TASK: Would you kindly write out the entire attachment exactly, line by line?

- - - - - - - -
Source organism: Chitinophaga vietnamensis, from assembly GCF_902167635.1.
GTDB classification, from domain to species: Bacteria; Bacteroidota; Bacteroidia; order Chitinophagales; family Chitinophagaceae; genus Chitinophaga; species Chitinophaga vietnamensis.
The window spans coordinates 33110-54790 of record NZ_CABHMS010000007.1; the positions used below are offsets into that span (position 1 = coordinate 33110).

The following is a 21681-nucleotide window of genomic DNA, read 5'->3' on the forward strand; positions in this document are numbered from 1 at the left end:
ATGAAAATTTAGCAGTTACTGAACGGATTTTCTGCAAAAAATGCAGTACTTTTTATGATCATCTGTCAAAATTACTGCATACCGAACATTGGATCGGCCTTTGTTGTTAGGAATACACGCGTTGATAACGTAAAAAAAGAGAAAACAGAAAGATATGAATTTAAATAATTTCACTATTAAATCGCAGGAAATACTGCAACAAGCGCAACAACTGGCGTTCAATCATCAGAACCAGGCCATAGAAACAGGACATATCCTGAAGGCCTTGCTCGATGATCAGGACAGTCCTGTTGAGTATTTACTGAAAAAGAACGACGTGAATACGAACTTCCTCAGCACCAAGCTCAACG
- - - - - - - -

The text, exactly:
Source organism: Chitinophaga vietnamensis, from assembly GCF_902167635.1.
GTDB classification, from domain to species: Bacteria; Bacteroidota; Bacteroidia; order Chitinophagales; family Chitinophagaceae; genus Chitinophaga; species Chitinophaga vietnamensis.
The window spans coordinates 33110-54790 of record NZ_CABHMS010000007.1; the positions used below are offsets into that span (position 1 = coordinate 33110).

The following is a 21681-nucleotide window of genomic DNA, read 5'->3' on the forward strand; positions in this document are numbered from 1 at the left end:
ATGAAAATTTAGCAGTTACTGAACGGATTTTCTGCAAAAAATGCAGTACTTTTTATGATCATCTGTCAAAATTACTGCATACCGAACATTGGATCGGCCTTTGTTGTTAGGAATACACGCGTTGATAACGTAAAAAAAGAGAAAACAGAAAGATATGAATTTAAATAATTTCACTATTAAATCGCAGGAAATACTGCAACAAGCGCAACAACTGGCGTTCAATCATCAGAACCAGGCCATAGAAACAGGACATATCCTGAAGGCCTTGCTCGATGATCAGGACAGTCCTGTTGAGTATTTACTGAAAAAGAACGACGTGAATACGAACTTCCTCAGCACCAAGCTCAACG